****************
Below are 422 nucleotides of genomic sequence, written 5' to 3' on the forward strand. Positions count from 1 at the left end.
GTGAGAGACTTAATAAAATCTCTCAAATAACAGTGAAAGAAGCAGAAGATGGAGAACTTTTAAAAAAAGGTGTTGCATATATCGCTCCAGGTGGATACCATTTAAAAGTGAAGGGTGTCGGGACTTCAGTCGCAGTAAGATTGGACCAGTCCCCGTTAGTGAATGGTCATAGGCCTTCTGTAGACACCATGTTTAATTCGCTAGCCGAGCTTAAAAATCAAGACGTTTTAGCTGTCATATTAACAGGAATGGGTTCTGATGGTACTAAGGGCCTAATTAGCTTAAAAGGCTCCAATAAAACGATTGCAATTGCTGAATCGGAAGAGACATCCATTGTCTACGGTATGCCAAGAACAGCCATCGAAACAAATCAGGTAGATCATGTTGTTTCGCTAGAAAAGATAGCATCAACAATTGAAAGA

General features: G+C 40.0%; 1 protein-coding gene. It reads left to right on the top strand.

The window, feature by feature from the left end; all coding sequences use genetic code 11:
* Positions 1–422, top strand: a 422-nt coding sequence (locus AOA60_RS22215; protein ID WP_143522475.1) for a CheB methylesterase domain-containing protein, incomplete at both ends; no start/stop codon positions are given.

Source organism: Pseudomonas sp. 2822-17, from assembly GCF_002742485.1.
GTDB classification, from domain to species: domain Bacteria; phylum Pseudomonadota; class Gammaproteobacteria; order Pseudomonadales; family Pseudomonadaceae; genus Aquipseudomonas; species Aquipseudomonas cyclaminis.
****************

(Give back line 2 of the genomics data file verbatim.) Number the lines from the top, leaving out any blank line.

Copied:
GTGAGAGACTTAATAAAATCTCTCAAATAACAGTGAAAGAAGCAGAAGATGGAGAACTTTTAAAAAAAGGTGTTGCATATATCGCTCCAGGTGGATACCATTTAAAAGTGAAGGGTGTCGGGACTTCAGTCGCAGTAAGATTGGACCAGTCCCCGTTAGTGAATGGTCATAGGCCTTCTGTAGACACCATGTTTAATTCGCTAGCCGAGCTTAAAAATCAAGACGTTTTAGCTGTCATATTAACAGGAATGGGTTCTGATGGTACTAAGGGCCTAATTAGCTTAAAAGGCTCCAATAAAACGATTGCAATTGCTGAATCGGAAGAGACATCCATTGTCTACGGTATGCCAAGAACAGCCATCGAAACAAATCAGGTAGATCATGTTGTTTCGCTAGAAAAGATAGCATCAACAATTGAAAGA